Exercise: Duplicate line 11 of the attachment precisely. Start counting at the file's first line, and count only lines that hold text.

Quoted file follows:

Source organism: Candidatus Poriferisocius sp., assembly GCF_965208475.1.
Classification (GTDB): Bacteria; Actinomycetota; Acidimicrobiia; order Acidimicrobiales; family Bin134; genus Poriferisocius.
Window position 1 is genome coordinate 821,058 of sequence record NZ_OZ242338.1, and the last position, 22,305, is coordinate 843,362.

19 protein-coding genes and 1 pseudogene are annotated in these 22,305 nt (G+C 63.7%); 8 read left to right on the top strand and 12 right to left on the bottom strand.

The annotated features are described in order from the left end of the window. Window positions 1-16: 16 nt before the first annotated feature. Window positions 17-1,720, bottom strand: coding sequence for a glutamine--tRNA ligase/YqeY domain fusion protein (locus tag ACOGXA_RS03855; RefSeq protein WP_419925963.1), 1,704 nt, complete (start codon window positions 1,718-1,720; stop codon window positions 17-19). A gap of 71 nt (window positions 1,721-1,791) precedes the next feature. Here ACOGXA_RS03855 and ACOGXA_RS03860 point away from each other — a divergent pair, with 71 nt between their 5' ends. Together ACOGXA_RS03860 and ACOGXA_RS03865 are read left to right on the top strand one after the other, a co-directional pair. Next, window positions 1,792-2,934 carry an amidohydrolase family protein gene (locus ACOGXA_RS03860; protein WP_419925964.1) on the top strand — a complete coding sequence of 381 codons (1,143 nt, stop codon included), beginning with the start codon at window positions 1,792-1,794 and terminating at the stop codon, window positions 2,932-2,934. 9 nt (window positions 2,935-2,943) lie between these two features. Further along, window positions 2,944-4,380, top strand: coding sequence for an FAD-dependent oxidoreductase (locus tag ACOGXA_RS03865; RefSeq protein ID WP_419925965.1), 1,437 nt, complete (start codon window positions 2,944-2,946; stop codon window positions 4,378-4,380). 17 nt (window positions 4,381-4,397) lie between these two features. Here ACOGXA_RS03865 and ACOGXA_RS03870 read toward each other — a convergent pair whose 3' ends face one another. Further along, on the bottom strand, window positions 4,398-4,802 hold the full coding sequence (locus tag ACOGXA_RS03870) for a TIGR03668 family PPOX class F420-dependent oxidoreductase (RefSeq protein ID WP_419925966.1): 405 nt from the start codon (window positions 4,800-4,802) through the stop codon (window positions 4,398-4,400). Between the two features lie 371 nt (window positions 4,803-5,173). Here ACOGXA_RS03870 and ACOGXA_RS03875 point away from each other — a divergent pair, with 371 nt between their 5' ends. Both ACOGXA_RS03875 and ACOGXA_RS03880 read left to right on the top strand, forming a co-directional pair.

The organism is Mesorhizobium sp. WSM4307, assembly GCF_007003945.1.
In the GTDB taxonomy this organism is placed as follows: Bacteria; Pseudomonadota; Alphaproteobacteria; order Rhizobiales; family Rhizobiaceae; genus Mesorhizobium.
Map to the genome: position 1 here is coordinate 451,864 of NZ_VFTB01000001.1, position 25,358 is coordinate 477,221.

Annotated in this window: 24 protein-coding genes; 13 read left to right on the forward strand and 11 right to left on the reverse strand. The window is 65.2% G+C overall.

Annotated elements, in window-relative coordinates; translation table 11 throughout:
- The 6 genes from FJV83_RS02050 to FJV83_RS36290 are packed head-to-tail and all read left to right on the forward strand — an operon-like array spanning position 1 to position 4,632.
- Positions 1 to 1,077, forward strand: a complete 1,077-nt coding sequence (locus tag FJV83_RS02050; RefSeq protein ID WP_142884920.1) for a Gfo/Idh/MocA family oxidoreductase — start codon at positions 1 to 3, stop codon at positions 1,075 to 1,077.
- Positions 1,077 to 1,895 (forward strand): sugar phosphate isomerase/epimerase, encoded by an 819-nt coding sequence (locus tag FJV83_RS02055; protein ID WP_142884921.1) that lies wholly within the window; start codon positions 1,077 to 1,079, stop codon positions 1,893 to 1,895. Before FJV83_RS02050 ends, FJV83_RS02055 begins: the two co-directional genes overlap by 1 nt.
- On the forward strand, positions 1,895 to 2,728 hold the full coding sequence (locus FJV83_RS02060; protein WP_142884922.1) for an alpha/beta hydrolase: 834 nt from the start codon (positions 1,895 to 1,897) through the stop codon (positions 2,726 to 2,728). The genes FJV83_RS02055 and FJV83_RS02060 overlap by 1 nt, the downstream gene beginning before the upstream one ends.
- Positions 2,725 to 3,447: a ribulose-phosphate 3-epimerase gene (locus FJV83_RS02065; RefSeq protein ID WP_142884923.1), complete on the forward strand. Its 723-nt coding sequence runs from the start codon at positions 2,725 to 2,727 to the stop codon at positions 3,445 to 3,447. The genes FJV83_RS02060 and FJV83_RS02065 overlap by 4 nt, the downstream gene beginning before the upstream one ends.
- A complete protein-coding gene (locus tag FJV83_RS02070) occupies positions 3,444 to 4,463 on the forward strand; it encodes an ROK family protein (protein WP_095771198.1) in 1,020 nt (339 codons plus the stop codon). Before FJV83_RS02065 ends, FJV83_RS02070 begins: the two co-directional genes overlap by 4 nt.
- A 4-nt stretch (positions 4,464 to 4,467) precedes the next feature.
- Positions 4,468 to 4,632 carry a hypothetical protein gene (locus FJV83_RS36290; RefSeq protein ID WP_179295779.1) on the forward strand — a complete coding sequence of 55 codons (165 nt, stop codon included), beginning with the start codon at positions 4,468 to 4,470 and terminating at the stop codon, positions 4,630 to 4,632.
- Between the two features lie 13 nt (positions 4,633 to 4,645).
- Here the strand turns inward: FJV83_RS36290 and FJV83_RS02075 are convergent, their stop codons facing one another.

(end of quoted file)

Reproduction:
- The 6 genes from FJV83_RS02050 to FJV83_RS36290 are packed head-to-tail and all read left to right on the forward strand — an operon-like array spanning position 1 to position 4,632.